“Speaking to a crowd of mainly industry and government workers, Alexander appealed to them to help support the information sharing concept and any legislation that may be required to implement it.”

    Indeed, “industry and government workers”. I’m sure a Big Brother government is less objectionable if you can be made to feel “included”.

  3. JT Reynolds

    The “trust us” argument simply doesn’t wash. The 4th Amendment says it’s supposed to be hard for the government to get personal information on citizens unless they can convince a judge they have probable cause of a crime. But NSA says, “We’re hunting terrorists, so we don’t need no stinking 4th Amendment.”
    The only real solution is to get a private cloud, like a Cloudlocker (www.cloudlocker.it) that works like a cloud service but stays at home where they still need a warrant to look inside.

  4. Hugo Grotius

    Indeed, the NSA’s Alexander seems not to realize what he has let slip. To wit: the NSA does not understand how to analyze the data it has collected; and that he himself reads Bruce Schneier’s blog. He’s responding to some rather pointed condemnations on it.

    “risk sharing” – huh! We remember “risk sharing” with the banks using derivatives to “share risk” and bring down the economy, don’t we?

    Face it, the foreign “Intelligence Agency” to successfully pwn the NSA will have access to the economically crucial metadata about every American citizen. Way to go, NSA’s Alexander – do a Benedict Arnold modern style!

  5. Greg

    And the move to Fascism is complete:

    Fascism supports a state-controlled economy that accepts a mix of private and public ownership over the means of production. Economic planning is applied to both the public and private sector in a fascist economy, and the prosperity of private enterprise depended on its acceptance of synchronizing itself with the fascist state’s economic goals. It supports the profit motive. However it emphasizes that industries must uphold the national interest as superior to private profit.

  6. Somebody

    It it just me or did this guy just pull of a major bait and switch? Way to take the heat off the question of whether it is ethical to spy on and collect data about everyone. Just give a big speil about the need for information sharing practices. He’s right, that would help combat cybercrime is all the organizations including allies in other countries were on the same page, but I thought the conversation was about the fact that you record my phone calls to Grandma…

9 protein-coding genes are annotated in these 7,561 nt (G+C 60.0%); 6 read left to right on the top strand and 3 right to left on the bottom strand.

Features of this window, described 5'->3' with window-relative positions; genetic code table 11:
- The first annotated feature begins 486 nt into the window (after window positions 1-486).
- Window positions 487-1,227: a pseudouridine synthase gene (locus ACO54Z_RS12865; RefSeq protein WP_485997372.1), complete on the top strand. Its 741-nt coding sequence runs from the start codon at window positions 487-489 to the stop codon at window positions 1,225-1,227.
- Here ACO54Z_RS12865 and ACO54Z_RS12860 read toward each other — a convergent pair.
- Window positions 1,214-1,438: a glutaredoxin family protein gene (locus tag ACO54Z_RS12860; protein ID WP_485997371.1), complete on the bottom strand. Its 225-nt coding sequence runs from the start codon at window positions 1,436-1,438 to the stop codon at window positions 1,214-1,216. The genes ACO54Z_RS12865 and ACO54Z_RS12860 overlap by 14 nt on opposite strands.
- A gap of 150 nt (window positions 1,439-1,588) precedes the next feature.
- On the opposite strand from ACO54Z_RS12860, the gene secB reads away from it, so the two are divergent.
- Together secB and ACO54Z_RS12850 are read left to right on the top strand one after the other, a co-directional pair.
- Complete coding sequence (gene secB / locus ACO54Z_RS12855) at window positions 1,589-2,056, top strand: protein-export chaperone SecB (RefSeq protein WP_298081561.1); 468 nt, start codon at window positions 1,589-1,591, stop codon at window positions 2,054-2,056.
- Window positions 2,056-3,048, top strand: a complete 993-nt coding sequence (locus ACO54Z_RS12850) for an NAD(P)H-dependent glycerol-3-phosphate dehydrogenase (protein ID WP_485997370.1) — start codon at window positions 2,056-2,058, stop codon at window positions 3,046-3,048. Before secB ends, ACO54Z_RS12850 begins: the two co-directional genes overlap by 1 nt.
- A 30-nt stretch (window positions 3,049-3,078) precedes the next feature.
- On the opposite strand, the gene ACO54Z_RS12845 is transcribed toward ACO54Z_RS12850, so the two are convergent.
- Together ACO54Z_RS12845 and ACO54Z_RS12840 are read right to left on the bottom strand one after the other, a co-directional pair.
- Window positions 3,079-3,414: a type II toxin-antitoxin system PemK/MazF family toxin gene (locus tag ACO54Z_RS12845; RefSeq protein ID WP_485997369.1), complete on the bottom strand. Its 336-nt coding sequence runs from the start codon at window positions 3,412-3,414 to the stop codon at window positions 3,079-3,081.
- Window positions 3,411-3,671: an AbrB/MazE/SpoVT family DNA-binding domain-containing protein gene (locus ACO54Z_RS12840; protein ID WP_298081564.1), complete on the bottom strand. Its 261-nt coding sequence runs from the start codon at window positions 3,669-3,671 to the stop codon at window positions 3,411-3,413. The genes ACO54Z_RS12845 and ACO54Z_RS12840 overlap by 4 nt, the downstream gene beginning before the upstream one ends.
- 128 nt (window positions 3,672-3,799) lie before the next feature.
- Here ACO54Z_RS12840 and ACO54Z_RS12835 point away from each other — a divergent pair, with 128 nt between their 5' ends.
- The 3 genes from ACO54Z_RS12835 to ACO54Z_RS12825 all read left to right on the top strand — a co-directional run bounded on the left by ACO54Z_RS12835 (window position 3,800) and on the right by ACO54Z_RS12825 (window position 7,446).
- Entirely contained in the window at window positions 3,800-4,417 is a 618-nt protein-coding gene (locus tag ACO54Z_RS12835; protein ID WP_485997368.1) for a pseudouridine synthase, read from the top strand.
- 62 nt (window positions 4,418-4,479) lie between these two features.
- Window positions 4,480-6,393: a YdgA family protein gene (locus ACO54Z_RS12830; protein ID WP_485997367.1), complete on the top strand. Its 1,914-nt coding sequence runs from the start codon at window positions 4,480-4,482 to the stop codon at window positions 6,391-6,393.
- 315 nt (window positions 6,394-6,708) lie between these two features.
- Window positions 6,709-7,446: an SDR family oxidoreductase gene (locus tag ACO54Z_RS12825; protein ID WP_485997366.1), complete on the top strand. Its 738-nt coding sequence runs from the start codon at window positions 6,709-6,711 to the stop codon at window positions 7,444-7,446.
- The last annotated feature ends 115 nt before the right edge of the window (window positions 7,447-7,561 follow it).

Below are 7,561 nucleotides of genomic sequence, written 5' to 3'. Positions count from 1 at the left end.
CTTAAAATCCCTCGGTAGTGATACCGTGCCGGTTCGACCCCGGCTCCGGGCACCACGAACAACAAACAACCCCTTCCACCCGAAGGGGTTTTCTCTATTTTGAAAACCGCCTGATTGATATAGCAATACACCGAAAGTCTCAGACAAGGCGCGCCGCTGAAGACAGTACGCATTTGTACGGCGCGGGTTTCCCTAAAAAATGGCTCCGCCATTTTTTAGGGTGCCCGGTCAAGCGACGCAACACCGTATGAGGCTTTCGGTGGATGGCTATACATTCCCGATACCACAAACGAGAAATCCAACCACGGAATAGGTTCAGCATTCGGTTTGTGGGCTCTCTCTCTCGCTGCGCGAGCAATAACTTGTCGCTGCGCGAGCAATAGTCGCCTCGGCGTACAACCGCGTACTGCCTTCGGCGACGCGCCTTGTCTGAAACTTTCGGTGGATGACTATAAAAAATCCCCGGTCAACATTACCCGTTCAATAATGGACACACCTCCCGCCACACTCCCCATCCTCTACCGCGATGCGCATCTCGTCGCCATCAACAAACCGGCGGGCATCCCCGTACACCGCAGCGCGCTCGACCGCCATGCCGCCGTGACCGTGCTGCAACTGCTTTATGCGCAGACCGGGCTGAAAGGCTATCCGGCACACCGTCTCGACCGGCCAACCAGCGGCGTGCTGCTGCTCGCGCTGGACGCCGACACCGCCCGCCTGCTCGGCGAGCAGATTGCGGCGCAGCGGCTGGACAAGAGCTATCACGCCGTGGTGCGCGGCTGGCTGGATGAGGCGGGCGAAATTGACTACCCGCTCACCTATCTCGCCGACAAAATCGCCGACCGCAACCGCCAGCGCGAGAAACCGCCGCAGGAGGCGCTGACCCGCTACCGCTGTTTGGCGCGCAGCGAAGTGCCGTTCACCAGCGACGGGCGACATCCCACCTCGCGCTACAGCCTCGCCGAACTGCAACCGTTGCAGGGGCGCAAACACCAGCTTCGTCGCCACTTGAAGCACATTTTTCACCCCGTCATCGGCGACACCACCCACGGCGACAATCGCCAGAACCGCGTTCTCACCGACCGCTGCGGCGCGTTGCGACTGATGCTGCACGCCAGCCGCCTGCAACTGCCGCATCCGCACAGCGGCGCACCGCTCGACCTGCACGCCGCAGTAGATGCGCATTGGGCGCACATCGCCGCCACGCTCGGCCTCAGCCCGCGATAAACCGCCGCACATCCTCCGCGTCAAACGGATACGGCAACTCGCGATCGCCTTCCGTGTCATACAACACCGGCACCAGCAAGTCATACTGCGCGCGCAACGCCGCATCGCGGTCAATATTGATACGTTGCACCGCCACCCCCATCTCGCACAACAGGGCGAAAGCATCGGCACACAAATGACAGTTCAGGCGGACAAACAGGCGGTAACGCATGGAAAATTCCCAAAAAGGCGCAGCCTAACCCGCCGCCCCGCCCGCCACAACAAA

7. none_of_your_business

    Alexanders job is two-fold: get information and protect information. If YOU were given the job of protecting America’s military and government networks, but weren’t allowed to touch networks belonging to critical infrastructure because the law doesn’t let you… what would YOU do? Banks have been under DDoS attack for over a year while we watch it happen. So, are we going to DO something about it?

    Or are we just a bunch of chumps?

  8. Marcus

    Alrighty, as someone who regularly deals with DDoS attacks, I can tell you that a release of the information the NSA collects to private corporations has nothing to do with preventing this type of attack. There are many public (yes, that’s right, you can access them right now)banlists available to add to your website and or internet facing network right now… for free. It does take a bit more effort to be able to add to them (sharing attacking IP addresses so that everyone who uses the service is protected.) An example is http://dronebl.org/ for more, ask your IT guy.
    Since this has nothing to do with the attacks, we should have seen this coming. Once it became known what the NSA has in its possession, it was only a matter of time before corporations tried to buy it. This is the NSA trying to sell all of our personal information, for large profit, to private corporations to use as they see fit. If you’re surprised, welcome to the real world.

  9. socrates

    None_of is right.

    If the NSA gets word of an incipient attack on wall street banks, what should it do? Sit by?